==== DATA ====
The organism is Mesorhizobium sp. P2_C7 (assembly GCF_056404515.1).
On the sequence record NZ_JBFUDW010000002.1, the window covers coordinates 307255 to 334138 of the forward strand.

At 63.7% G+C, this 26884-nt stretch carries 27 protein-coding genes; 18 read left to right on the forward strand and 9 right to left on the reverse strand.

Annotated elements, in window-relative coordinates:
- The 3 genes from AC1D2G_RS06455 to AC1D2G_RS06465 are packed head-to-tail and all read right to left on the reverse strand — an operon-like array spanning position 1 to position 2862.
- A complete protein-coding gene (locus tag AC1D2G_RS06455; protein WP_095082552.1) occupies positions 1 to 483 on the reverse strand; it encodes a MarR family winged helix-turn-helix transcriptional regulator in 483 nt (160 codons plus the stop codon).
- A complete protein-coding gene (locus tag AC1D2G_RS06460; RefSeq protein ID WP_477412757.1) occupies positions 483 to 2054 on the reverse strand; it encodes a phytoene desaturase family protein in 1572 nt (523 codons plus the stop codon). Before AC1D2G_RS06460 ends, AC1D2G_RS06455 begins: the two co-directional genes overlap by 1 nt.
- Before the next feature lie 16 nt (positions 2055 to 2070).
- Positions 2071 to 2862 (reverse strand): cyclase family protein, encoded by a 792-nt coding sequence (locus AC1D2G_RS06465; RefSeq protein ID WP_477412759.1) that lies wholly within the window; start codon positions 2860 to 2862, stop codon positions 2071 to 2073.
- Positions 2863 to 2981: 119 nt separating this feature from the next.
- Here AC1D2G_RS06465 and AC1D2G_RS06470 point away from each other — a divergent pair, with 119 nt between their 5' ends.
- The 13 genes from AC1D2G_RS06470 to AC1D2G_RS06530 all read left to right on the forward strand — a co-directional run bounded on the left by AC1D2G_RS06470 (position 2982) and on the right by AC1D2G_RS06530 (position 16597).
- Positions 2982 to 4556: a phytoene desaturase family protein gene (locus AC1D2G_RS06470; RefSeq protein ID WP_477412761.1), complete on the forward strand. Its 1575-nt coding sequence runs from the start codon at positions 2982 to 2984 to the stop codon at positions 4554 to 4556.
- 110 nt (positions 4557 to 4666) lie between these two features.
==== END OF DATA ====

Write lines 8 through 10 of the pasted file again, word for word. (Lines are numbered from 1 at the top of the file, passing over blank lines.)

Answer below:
- Before the next feature lie 16 nt (positions 2055 to 2070).
- Positions 2071 to 2862 (reverse strand): cyclase family protein, encoded by a 792-nt coding sequence (locus AC1D2G_RS06465; RefSeq protein ID WP_477412759.1) that lies wholly within the window; start codon positions 2860 to 2862, stop codon positions 2071 to 2073.
- Positions 2863 to 2981: 119 nt separating this feature from the next.